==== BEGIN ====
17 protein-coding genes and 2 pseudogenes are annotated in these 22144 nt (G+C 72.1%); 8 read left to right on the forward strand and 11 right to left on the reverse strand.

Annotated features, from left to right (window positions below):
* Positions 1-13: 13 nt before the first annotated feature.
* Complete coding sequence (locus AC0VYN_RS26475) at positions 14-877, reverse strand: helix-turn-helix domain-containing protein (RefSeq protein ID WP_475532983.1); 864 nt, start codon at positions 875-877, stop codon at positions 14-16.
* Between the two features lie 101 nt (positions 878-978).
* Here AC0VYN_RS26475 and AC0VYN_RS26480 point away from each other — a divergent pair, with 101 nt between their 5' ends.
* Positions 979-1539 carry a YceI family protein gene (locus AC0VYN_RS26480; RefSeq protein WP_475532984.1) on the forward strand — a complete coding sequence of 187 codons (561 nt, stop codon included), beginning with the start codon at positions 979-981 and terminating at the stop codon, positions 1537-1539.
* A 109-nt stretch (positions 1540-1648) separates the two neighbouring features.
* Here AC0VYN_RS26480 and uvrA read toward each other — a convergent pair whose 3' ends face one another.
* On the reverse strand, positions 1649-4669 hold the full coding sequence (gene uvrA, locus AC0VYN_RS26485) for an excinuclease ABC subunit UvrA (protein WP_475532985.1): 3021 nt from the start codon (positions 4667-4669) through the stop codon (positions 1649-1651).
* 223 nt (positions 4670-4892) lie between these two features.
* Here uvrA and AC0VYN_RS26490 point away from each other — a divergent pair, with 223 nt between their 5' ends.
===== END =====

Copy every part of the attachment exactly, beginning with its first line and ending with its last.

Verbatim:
17 protein-coding genes and 2 pseudogenes are annotated in these 22144 nt (G+C 72.1%); 8 read left to right on the forward strand and 11 right to left on the reverse strand.

Annotated features, from left to right (window positions below):
* Positions 1-13: 13 nt before the first annotated feature.
* Complete coding sequence (locus AC0VYN_RS26475) at positions 14-877, reverse strand: helix-turn-helix domain-containing protein (RefSeq protein ID WP_475532983.1); 864 nt, start codon at positions 875-877, stop codon at positions 14-16.
* Between the two features lie 101 nt (positions 878-978).
* Here AC0VYN_RS26475 and AC0VYN_RS26480 point away from each other — a divergent pair, with 101 nt between their 5' ends.
* Positions 979-1539 carry a YceI family protein gene (locus AC0VYN_RS26480; RefSeq protein WP_475532984.1) on the forward strand — a complete coding sequence of 187 codons (561 nt, stop codon included), beginning with the start codon at positions 979-981 and terminating at the stop codon, positions 1537-1539.
* A 109-nt stretch (positions 1540-1648) separates the two neighbouring features.
* Here AC0VYN_RS26480 and uvrA read toward each other — a convergent pair whose 3' ends face one another.
* On the reverse strand, positions 1649-4669 hold the full coding sequence (gene uvrA, locus AC0VYN_RS26485) for an excinuclease ABC subunit UvrA (protein WP_475532985.1): 3021 nt from the start codon (positions 4667-4669) through the stop codon (positions 1649-1651).
* 223 nt (positions 4670-4892) lie between these two features.
* Here uvrA and AC0VYN_RS26490 point away from each other — a divergent pair, with 223 nt between their 5' ends.